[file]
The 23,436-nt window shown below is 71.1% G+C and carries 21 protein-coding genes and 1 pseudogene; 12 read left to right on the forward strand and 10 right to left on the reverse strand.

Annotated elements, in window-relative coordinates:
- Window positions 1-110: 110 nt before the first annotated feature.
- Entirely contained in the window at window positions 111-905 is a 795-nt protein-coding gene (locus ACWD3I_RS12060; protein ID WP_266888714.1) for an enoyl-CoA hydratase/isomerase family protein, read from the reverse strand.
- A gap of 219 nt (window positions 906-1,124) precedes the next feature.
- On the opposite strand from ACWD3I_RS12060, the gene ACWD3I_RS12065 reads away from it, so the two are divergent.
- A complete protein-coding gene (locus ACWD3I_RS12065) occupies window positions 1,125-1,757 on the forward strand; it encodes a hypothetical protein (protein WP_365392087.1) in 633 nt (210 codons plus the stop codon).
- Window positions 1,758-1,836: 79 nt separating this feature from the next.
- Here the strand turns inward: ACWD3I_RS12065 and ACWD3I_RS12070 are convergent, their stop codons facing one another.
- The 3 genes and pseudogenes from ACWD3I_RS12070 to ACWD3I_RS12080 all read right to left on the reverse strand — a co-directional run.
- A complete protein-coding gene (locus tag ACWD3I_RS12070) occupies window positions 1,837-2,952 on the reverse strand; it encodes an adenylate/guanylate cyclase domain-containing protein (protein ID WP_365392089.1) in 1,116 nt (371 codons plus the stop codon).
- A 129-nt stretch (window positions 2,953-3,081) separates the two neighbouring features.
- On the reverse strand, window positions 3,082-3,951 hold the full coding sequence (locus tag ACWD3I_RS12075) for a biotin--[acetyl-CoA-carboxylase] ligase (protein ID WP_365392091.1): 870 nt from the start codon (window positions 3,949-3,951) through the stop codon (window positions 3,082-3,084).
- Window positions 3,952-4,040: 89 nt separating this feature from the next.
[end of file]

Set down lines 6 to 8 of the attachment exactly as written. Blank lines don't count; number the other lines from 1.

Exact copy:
- On the opposite strand from ACWD3I_RS12060, the gene ACWD3I_RS12065 reads away from it, so the two are divergent.
- A complete protein-coding gene (locus ACWD3I_RS12065) occupies window positions 1,125-1,757 on the forward strand; it encodes a hypothetical protein (protein WP_365392087.1) in 633 nt (210 codons plus the stop codon).
- Window positions 1,758-1,836: 79 nt separating this feature from the next.